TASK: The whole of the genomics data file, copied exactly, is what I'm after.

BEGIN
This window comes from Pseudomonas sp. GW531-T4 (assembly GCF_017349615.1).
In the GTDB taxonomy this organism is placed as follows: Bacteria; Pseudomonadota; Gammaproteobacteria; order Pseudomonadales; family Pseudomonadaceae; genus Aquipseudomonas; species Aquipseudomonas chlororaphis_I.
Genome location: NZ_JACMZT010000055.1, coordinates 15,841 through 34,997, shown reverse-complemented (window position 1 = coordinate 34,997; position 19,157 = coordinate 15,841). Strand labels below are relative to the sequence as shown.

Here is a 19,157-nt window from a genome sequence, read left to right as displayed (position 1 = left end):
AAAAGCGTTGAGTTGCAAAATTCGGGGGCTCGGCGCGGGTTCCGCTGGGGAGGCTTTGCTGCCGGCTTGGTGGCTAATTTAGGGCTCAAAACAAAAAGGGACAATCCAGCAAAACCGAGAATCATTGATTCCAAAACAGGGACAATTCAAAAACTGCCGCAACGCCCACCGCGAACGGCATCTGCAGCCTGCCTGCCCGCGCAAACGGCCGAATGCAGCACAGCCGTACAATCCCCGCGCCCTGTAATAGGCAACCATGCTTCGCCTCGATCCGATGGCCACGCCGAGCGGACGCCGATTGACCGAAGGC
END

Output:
This window comes from Pseudomonas sp. GW531-T4 (assembly GCF_017349615.1).
In the GTDB taxonomy this organism is placed as follows: Bacteria; Pseudomonadota; Gammaproteobacteria; order Pseudomonadales; family Pseudomonadaceae; genus Aquipseudomonas; species Aquipseudomonas chlororaphis_I.
Genome location: NZ_JACMZT010000055.1, coordinates 15,841 through 34,997, shown reverse-complemented (window position 1 = coordinate 34,997; position 19,157 = coordinate 15,841). Strand labels below are relative to the sequence as shown.

Here is a 19,157-nt window from a genome sequence, read left to right as displayed (position 1 = left end):
AAAAGCGTTGAGTTGCAAAATTCGGGGGCTCGGCGCGGGTTCCGCTGGGGAGGCTTTGCTGCCGGCTTGGTGGCTAATTTAGGGCTCAAAACAAAAAGGGACAATCCAGCAAAACCGAGAATCATTGATTCCAAAACAGGGACAATTCAAAAACTGCCGCAACGCCCACCGCGAACGGCATCTGCAGCCTGCCTGCCCGCGCAAACGGCCGAATGCAGCACAGCCGTACAATCCCCGCGCCCTGTAATAGGCAACCATGCTTCGCCTCGATCCGATGGCCACGCCGAGCGGACGCCGATTGACCGAAGGC